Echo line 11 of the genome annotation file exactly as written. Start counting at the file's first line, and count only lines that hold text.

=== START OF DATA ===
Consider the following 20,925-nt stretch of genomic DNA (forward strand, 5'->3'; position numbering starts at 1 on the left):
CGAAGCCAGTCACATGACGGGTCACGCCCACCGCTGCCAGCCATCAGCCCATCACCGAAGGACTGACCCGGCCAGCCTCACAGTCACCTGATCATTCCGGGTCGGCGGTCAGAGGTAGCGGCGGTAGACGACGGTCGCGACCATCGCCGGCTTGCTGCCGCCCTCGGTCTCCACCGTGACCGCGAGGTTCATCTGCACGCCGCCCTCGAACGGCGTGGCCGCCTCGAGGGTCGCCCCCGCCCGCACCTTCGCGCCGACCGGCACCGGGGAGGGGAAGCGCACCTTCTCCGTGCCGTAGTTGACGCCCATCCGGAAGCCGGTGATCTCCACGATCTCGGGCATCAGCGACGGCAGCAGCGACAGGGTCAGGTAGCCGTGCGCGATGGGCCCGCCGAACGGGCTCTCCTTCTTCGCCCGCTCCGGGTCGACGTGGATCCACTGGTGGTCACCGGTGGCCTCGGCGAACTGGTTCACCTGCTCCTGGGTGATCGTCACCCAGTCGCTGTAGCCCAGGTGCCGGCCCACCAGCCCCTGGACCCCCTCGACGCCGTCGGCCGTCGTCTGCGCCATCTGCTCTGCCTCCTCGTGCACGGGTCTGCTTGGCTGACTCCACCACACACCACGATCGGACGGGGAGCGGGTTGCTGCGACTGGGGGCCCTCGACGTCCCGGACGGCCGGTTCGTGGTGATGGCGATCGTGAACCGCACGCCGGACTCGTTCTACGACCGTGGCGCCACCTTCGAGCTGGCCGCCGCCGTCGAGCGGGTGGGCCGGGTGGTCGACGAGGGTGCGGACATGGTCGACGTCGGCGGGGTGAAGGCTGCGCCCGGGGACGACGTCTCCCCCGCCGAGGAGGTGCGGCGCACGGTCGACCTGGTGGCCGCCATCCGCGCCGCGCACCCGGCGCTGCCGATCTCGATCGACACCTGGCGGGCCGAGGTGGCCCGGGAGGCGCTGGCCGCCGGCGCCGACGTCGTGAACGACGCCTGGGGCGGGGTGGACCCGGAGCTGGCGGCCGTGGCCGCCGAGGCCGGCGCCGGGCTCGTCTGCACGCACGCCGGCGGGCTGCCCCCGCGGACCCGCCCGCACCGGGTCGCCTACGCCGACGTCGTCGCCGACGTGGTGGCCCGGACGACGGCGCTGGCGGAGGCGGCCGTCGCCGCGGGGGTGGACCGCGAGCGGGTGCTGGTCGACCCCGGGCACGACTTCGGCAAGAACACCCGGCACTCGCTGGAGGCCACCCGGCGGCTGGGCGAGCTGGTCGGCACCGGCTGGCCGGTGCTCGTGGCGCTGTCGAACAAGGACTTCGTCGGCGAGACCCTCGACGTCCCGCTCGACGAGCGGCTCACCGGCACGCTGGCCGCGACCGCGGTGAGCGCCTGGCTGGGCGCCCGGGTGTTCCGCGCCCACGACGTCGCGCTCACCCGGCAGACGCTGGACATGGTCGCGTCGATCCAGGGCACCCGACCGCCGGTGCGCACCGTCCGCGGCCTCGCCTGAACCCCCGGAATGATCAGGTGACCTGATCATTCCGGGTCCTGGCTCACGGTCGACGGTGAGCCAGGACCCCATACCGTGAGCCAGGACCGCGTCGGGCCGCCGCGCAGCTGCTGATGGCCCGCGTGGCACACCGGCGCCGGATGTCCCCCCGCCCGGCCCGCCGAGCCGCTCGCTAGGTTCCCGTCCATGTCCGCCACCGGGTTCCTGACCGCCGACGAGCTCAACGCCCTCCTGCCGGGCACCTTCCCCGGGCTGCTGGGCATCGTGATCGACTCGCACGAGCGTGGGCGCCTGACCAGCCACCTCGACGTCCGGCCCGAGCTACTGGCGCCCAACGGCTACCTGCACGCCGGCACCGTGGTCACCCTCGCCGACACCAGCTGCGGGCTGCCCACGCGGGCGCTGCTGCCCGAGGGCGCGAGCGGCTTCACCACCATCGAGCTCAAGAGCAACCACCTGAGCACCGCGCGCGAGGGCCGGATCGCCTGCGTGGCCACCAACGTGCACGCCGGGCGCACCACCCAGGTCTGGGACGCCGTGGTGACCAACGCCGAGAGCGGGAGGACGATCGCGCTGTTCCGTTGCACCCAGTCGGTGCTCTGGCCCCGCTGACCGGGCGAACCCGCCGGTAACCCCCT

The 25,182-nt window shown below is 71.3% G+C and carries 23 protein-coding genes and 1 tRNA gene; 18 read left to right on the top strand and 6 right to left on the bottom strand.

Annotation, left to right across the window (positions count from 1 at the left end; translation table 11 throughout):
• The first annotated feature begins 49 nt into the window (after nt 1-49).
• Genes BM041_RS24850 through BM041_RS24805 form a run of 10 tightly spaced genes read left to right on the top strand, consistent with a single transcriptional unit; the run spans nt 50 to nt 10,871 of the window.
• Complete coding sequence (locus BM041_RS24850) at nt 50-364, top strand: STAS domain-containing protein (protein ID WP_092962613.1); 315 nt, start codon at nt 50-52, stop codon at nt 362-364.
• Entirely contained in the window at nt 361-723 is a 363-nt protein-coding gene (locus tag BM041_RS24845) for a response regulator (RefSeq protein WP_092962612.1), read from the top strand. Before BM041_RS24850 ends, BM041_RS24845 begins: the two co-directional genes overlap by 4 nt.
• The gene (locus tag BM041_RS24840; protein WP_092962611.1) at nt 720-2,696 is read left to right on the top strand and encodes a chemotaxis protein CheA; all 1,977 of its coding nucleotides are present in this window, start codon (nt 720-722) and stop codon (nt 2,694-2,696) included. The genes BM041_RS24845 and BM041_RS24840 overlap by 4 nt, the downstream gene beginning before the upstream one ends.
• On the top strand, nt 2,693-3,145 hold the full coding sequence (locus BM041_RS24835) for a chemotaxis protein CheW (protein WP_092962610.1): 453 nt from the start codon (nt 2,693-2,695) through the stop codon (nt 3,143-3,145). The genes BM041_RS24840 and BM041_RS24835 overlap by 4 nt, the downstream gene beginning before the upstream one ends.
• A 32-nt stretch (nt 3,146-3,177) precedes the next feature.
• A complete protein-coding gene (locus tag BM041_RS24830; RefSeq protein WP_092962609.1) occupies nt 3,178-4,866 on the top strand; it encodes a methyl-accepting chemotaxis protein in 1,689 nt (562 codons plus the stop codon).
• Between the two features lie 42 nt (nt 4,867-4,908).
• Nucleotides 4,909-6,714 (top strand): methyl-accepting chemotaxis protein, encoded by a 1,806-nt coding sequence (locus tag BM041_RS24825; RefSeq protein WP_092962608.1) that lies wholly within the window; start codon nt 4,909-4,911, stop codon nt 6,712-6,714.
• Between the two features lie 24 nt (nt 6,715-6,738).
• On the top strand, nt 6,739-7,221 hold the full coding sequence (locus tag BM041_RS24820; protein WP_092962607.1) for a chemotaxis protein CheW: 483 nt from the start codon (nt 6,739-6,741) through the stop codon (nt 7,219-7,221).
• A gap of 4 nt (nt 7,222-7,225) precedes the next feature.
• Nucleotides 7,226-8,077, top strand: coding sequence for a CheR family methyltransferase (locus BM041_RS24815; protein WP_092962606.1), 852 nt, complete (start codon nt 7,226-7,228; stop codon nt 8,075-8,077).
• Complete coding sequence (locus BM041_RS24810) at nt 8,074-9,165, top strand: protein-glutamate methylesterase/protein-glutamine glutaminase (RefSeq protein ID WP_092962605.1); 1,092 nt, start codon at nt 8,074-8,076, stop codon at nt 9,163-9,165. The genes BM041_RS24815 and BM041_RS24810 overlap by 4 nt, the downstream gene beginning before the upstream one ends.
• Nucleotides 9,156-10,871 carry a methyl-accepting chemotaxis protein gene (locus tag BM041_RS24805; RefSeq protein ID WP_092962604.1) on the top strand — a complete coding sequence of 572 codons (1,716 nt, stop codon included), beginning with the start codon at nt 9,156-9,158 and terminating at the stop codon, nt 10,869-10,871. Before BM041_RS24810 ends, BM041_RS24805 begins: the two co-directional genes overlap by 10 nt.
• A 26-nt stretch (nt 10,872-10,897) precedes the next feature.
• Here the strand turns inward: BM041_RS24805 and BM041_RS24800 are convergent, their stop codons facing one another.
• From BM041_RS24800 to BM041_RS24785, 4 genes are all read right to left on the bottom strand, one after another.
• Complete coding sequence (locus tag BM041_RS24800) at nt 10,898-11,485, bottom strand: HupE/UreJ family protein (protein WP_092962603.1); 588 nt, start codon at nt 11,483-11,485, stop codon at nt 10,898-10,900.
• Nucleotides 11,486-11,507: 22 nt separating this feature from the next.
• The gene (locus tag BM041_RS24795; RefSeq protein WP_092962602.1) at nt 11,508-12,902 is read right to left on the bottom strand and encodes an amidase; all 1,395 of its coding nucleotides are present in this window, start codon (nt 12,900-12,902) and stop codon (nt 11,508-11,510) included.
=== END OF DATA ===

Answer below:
• A 32-nt stretch (nt 3,146-3,177) precedes the next feature.